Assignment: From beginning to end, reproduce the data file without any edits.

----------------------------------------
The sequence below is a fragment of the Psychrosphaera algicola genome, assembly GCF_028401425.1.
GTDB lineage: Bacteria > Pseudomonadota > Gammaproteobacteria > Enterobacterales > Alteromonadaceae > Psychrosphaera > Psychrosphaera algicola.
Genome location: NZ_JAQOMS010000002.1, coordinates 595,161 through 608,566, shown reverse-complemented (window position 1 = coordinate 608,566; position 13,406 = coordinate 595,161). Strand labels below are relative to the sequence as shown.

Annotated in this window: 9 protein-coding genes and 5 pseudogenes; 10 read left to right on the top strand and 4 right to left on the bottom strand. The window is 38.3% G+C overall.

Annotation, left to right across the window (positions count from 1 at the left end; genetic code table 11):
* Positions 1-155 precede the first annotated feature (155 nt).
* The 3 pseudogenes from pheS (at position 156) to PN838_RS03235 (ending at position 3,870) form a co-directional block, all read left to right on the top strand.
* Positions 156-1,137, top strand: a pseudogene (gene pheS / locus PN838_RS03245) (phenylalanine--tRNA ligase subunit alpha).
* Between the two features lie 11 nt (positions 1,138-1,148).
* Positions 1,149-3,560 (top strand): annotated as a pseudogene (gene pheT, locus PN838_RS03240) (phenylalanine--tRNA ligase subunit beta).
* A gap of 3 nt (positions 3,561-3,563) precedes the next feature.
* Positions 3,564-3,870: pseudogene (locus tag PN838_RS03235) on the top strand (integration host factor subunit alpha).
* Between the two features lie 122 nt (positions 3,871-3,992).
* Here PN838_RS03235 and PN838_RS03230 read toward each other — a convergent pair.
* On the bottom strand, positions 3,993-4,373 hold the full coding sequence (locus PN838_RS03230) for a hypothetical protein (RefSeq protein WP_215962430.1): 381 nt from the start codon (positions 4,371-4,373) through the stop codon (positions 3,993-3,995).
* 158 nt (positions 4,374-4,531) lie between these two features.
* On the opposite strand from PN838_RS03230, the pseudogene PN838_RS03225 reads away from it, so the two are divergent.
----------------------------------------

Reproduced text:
The sequence below is a fragment of the Psychrosphaera algicola genome, assembly GCF_028401425.1.
GTDB lineage: Bacteria > Pseudomonadota > Gammaproteobacteria > Enterobacterales > Alteromonadaceae > Psychrosphaera > Psychrosphaera algicola.
Genome location: NZ_JAQOMS010000002.1, coordinates 595,161 through 608,566, shown reverse-complemented (window position 1 = coordinate 608,566; position 13,406 = coordinate 595,161). Strand labels below are relative to the sequence as shown.

Annotated in this window: 9 protein-coding genes and 5 pseudogenes; 10 read left to right on the top strand and 4 right to left on the bottom strand. The window is 38.3% G+C overall.

Annotation, left to right across the window (positions count from 1 at the left end; genetic code table 11):
* Positions 1-155 precede the first annotated feature (155 nt).
* The 3 pseudogenes from pheS (at position 156) to PN838_RS03235 (ending at position 3,870) form a co-directional block, all read left to right on the top strand.
* Positions 156-1,137, top strand: a pseudogene (gene pheS / locus PN838_RS03245) (phenylalanine--tRNA ligase subunit alpha).
* Between the two features lie 11 nt (positions 1,138-1,148).
* Positions 1,149-3,560 (top strand): annotated as a pseudogene (gene pheT, locus PN838_RS03240) (phenylalanine--tRNA ligase subunit beta).
* A gap of 3 nt (positions 3,561-3,563) precedes the next feature.
* Positions 3,564-3,870: pseudogene (locus tag PN838_RS03235) on the top strand (integration host factor subunit alpha).
* Between the two features lie 122 nt (positions 3,871-3,992).
* Here PN838_RS03235 and PN838_RS03230 read toward each other — a convergent pair.
* On the bottom strand, positions 3,993-4,373 hold the full coding sequence (locus PN838_RS03230) for a hypothetical protein (RefSeq protein WP_215962430.1): 381 nt from the start codon (positions 4,371-4,373) through the stop codon (positions 3,993-3,995).
* 158 nt (positions 4,374-4,531) lie between these two features.
* On the opposite strand from PN838_RS03230, the pseudogene PN838_RS03225 reads away from it, so the two are divergent.